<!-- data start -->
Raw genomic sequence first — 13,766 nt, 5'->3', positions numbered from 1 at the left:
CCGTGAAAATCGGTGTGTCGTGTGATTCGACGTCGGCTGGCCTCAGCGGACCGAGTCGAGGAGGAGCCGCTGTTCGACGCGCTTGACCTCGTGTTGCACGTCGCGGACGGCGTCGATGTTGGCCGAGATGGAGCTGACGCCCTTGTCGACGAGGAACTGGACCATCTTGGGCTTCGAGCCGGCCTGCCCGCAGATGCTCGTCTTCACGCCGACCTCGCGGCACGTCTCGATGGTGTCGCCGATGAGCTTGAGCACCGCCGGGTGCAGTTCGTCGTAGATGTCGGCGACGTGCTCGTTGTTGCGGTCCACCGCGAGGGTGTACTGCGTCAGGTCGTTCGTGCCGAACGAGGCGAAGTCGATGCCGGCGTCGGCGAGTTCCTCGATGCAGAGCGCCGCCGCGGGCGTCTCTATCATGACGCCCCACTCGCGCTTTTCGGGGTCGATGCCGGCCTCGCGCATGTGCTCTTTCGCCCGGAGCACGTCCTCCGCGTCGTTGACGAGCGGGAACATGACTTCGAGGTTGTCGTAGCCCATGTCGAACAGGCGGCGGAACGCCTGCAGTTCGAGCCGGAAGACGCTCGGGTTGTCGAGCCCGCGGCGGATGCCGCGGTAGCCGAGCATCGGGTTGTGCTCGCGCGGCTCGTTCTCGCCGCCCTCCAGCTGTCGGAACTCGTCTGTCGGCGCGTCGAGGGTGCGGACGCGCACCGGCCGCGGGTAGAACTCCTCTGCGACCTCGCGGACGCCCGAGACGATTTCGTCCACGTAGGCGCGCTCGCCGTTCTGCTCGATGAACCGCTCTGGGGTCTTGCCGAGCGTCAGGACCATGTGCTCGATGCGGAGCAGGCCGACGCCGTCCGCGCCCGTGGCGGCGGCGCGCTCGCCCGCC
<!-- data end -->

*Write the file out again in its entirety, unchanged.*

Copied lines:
Raw genomic sequence first — 13,766 nt, 5'->3', positions numbered from 1 at the left:
CCGTGAAAATCGGTGTGTCGTGTGATTCGACGTCGGCTGGCCTCAGCGGACCGAGTCGAGGAGGAGCCGCTGTTCGACGCGCTTGACCTCGTGTTGCACGTCGCGGACGGCGTCGATGTTGGCCGAGATGGAGCTGACGCCCTTGTCGACGAGGAACTGGACCATCTTGGGCTTCGAGCCGGCCTGCCCGCAGATGCTCGTCTTCACGCCGACCTCGCGGCACGTCTCGATGGTGTCGCCGATGAGCTTGAGCACCGCCGGGTGCAGTTCGTCGTAGATGTCGGCGACGTGCTCGTTGTTGCGGTCCACCGCGAGGGTGTACTGCGTCAGGTCGTTCGTGCCGAACGAGGCGAAGTCGATGCCGGCGTCGGCGAGTTCCTCGATGCAGAGCGCCGCCGCGGGCGTCTCTATCATGACGCCCCACTCGCGCTTTTCGGGGTCGATGCCGGCCTCGCGCATGTGCTCTTTCGCCCGGAGCACGTCCTCCGCGTCGTTGACGAGCGGGAACATGACTTCGAGGTTGTCGTAGCCCATGTCGAACAGGCGGCGGAACGCCTGCAGTTCGAGCCGGAAGACGCTCGGGTTGTCGAGCCCGCGGCGGATGCCGCGGTAGCCGAGCATCGGGTTGTGCTCGCGCGGCTCGTTCTCGCCGCCCTCCAGCTGTCGGAACTCGTCTGTCGGCGCGTCGAGGGTGCGGACGCGCACCGGCCGCGGGTAGAACTCCTCTGCGACCTCGCGGACGCCCGAGACGATTTCGTCCACGTAGGCGCGCTCGCCGTTCTGCTCGATGAACCGCTCTGGGGTCTTGCCGAGCGTCAGGACCATGTGCTCGATGCGGAGCAGGCCGACGCCGTCCGCGCCCGTGGCGGCGGCGCGCTCGCCCGCC